No Land's Man

Part of it is what he says. Since he was a teenager, Sami Al-Arian has spoken publicly about his religious beliefs, his political views and his feelings about the Israeli/Palestinian conflict. What he says can be tough to swallow. He talks about the oppression his people endure under the Israeli occupation and he calls for it to end — passionately, intelligently and sometimes harshly. He has inspired some, educated some and made some angry beyond reason.

Part of it is who he is. He's a Palestinian refugee who has lived in the United States since 1975 and who has been denied citizenship in this country. He's a devout Muslim and imam, or pastor, of his mosque.

He's a man who is respected and admired. He's a man who inspires fear, suspicion and even outright hatred.

That fear, suspicion and hatred caused his dismissal from his tenured position as a professor of computer engineering at the University of South Florida. An October appearance on the sensational news show The O'Reilly Factor resulted in hundreds of e-mails and phone calls to the university, some of them threatening his life. University president Judy Genshaft claimed that she placed Al-Arian on paid leave for his own safety and for the safety of the university. At an "emergency" meeting of the university's Board of Trustees two months later, it was decided that Al-Arian should be terminated. Having been barred from campus, supposedly for his own safety, he was denied the right to speak in his own defense.

The FBI has searched his home and seized the assets of the Islamic Committee for Palestine, an organization he founded. Affidavits used to obtain the search warrants alleged the ICP had ties to terrorists. They also seized materials from World Islamic Studies Enterprise, a think-tank affiliated with USF. Although some of Al-Arian's professional relationships leave many wondering, no criminal charges resulted from the seizures and no concrete evidence has emerged that proves he's done anything illegal. In fact, in reviewing the case of Al-Arian's brother-in-law Mazen Al-Najjar, whom the government detained on secret evidence for more than three years, Federal Immigration Judge Kevin R. McHugh ruled nearly two years ago: "Although there were allegations that (WISE and a related group, the Islamic Committee for Palestine) were "fronts' for Palestinian political causes, there is no evidence before the Court that demonstrates that either organization was a front for the (Islamic Jihad). To the contrary, there is evidence in the record to support the conclusion that WISE was a reputable and scholarly research center and the ICP was highly regarded."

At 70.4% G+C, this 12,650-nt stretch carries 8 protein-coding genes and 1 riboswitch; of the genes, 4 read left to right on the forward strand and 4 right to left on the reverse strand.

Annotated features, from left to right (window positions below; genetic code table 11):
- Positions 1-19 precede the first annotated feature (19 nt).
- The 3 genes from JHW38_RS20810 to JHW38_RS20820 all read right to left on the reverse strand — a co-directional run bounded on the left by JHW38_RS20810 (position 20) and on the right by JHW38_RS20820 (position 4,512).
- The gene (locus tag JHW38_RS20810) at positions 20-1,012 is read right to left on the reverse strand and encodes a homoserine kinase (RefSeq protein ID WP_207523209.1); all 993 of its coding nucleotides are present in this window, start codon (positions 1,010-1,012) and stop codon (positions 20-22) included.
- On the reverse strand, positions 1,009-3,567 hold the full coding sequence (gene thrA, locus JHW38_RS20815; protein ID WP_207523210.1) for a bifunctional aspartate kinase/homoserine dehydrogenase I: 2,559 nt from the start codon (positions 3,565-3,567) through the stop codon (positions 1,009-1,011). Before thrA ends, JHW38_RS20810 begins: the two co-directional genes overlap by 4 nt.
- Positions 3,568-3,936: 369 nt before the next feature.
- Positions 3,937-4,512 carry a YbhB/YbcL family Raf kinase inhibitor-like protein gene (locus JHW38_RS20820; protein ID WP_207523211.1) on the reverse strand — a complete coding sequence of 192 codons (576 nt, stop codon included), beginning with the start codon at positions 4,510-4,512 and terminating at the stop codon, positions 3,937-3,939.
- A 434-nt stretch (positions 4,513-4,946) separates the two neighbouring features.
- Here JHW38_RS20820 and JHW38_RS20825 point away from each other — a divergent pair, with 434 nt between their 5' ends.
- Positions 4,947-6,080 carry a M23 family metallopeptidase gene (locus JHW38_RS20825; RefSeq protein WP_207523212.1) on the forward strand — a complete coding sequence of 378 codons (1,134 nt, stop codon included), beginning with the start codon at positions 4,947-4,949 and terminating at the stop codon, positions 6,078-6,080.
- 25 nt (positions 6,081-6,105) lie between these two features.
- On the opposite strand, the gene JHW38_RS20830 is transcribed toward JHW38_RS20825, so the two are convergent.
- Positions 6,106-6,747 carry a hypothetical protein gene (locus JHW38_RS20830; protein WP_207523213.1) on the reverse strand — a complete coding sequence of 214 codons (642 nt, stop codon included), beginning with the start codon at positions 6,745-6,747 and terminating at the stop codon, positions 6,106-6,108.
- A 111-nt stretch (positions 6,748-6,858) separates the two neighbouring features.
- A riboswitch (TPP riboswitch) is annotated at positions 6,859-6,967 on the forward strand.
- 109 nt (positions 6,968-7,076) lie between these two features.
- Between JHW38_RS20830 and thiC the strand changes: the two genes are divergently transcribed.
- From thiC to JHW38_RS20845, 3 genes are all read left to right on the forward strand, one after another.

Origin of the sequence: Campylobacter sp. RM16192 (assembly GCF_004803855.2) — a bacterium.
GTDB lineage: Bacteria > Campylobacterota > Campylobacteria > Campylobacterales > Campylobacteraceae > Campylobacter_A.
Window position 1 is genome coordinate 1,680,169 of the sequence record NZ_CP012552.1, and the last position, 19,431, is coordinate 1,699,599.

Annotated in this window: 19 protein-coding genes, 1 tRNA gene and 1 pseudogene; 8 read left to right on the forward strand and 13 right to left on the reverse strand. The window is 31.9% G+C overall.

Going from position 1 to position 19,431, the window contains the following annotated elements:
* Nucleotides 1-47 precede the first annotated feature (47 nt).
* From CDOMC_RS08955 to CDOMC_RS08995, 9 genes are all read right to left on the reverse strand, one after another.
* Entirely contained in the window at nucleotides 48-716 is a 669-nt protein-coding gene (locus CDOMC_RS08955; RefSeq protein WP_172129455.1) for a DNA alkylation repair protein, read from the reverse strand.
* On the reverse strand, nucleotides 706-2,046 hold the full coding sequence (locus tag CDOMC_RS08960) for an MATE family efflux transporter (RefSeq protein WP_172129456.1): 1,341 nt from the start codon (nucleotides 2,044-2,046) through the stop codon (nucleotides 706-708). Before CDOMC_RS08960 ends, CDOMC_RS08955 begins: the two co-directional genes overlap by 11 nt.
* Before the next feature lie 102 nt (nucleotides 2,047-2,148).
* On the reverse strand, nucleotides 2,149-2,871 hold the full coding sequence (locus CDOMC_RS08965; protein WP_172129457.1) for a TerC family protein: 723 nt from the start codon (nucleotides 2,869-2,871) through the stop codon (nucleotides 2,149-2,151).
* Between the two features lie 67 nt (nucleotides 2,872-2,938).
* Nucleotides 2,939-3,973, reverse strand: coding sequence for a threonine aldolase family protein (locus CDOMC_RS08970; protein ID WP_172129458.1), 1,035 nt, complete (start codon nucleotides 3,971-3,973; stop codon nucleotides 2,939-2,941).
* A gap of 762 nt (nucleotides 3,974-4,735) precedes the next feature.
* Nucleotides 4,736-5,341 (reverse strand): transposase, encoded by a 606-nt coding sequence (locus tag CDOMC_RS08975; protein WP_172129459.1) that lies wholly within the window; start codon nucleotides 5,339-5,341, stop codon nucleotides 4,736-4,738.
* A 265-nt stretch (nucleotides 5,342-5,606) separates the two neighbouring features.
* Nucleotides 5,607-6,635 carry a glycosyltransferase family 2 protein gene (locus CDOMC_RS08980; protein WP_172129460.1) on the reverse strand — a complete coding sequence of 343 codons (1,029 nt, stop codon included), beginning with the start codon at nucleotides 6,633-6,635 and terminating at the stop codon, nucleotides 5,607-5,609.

Like many Palestinians born after 1948, Al-Arian has never been a citizen of any country. He was born in Kuwait in 1958, but that didn't make him a Kuwaiti. It also didn't mean that his family was rich. Before Kuwait had the infrastructure and oil money that it has today, it was just a really hot developing country that invited Palestinians to come as foreign workers — but not to become citizens.

The country was segregated by ethnicity, much like the United States in the 1950s, says Al-Arian. "I don't remember a lot of interaction with Kuwaitis."

Al-Arian attended a private school in Kuwait run by Lebanese. It was very advanced, he says, and he began to learn English in kindergarten. There were a few Kuwaiti children there, he said, but most of the other students were foreigners like him. Some of them arrived under similar circumstances.

Al-Arian's father had taken part in the effort to defend his home from the Israeli military in 1948, a year after the United Nations had issued its resolution to divide Palestine between the Palestinians and Jews.

There are differing points of view on the U.N.'s plan. On one side, the partition plan was a legal declaration that sought to give Jewish people a homeland in the aftermath of the Holocaust.

On the other side, the U.N. had divided a country that wasn't theirs to divide. The Jewish homeland was created in a region where people already lived — and most of them weren't Jewish.

In order for a Jewish state to be created, Palestinian Arabs, who had inhabited the land for generations, were displaced. They did not agree to partitioning. The U.N. adopted the partition plan anyway, and the surrounding Arab countries attacked Jerusalem. Palestinians joined the fighting.

Prior to the partitioning, Al-Arian's paternal grandfather had owned soap factories with locations in Jerusalem and Jaffa. "When they had to leave in haste, he just left it there," says Al-Arian.

Al-Arian's father had fought to save his family's assets but was eventually forced to flee along with an estimated one-million of his countrymen.

Al-Arian recalls being told Palestinians were not allowed weapons under the British mandate. When the fighting began, they were not equipped for it. "While the other side was being armed on a daily basis with even tanks and heavy armaments."

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